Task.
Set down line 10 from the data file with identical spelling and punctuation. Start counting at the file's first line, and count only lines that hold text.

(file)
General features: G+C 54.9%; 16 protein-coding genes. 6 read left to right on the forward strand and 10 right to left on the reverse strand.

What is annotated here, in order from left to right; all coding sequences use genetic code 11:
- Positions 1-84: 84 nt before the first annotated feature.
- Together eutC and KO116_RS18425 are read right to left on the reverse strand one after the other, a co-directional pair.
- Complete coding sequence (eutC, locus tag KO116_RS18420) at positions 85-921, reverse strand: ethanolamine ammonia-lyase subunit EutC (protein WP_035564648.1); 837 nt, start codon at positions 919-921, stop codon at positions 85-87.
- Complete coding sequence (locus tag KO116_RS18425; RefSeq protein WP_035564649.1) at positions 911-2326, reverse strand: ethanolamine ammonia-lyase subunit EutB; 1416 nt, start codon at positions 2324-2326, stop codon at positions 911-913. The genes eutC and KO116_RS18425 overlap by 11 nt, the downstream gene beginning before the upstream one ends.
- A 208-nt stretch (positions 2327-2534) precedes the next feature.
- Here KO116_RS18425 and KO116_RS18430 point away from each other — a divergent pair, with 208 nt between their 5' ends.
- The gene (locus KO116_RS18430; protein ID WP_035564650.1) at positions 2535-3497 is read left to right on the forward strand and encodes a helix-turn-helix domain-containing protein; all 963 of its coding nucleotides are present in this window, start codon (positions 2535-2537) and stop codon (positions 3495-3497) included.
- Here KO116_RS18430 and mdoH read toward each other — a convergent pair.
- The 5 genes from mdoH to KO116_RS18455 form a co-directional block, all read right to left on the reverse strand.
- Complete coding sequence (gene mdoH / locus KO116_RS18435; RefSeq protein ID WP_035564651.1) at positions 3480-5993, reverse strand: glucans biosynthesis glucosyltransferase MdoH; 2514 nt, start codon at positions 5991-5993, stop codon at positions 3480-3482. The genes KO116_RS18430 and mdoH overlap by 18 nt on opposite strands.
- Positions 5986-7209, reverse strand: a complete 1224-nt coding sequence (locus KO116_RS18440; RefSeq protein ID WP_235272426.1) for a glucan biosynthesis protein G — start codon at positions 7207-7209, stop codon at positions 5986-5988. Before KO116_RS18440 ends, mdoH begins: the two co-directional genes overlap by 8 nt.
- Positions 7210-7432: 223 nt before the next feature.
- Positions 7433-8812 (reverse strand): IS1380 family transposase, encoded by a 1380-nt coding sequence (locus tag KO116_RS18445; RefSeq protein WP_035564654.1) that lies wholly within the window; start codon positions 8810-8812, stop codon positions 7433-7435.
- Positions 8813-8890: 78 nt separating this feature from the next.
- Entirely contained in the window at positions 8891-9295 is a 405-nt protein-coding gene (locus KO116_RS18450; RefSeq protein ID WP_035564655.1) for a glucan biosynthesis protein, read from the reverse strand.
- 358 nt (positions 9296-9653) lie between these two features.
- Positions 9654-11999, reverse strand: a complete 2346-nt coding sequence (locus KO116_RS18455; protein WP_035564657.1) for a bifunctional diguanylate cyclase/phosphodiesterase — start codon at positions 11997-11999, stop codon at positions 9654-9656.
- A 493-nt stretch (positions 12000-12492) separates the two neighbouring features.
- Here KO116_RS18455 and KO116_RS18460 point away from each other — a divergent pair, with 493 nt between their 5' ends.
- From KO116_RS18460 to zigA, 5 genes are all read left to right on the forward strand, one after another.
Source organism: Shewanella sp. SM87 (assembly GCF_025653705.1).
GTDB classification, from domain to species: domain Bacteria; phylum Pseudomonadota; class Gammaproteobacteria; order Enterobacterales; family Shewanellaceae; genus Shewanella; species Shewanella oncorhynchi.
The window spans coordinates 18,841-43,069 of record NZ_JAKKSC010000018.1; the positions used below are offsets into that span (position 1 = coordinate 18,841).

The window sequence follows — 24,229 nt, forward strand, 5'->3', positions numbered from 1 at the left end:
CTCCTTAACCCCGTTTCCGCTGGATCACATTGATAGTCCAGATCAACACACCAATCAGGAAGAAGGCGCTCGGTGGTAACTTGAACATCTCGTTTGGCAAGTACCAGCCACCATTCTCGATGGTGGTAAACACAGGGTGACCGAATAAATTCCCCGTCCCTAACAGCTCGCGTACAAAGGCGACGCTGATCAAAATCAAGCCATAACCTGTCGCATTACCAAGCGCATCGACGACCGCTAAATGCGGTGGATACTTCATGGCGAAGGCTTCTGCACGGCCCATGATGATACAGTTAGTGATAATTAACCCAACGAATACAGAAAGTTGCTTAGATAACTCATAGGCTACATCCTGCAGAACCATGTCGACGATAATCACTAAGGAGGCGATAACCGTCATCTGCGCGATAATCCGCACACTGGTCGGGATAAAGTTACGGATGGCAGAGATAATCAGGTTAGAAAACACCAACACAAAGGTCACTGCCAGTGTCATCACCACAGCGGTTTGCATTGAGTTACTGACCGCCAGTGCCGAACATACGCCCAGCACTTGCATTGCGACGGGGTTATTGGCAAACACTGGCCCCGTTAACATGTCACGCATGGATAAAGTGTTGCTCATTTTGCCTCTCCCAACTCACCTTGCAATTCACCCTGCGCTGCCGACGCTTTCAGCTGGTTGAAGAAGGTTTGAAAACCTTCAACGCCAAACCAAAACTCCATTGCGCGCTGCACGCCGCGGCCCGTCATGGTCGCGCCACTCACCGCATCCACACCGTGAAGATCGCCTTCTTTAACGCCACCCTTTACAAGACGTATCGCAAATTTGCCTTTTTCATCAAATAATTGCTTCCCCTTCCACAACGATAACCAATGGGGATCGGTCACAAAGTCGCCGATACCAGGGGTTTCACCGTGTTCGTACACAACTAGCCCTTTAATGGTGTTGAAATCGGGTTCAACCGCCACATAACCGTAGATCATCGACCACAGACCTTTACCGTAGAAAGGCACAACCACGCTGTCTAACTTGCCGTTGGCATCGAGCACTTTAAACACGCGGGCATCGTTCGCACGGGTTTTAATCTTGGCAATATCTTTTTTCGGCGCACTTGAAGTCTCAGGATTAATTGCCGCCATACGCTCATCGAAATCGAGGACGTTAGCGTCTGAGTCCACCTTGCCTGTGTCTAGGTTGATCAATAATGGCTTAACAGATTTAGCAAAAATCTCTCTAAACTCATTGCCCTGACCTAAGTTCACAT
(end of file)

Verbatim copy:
- Here KO116_RS18430 and mdoH read toward each other — a convergent pair.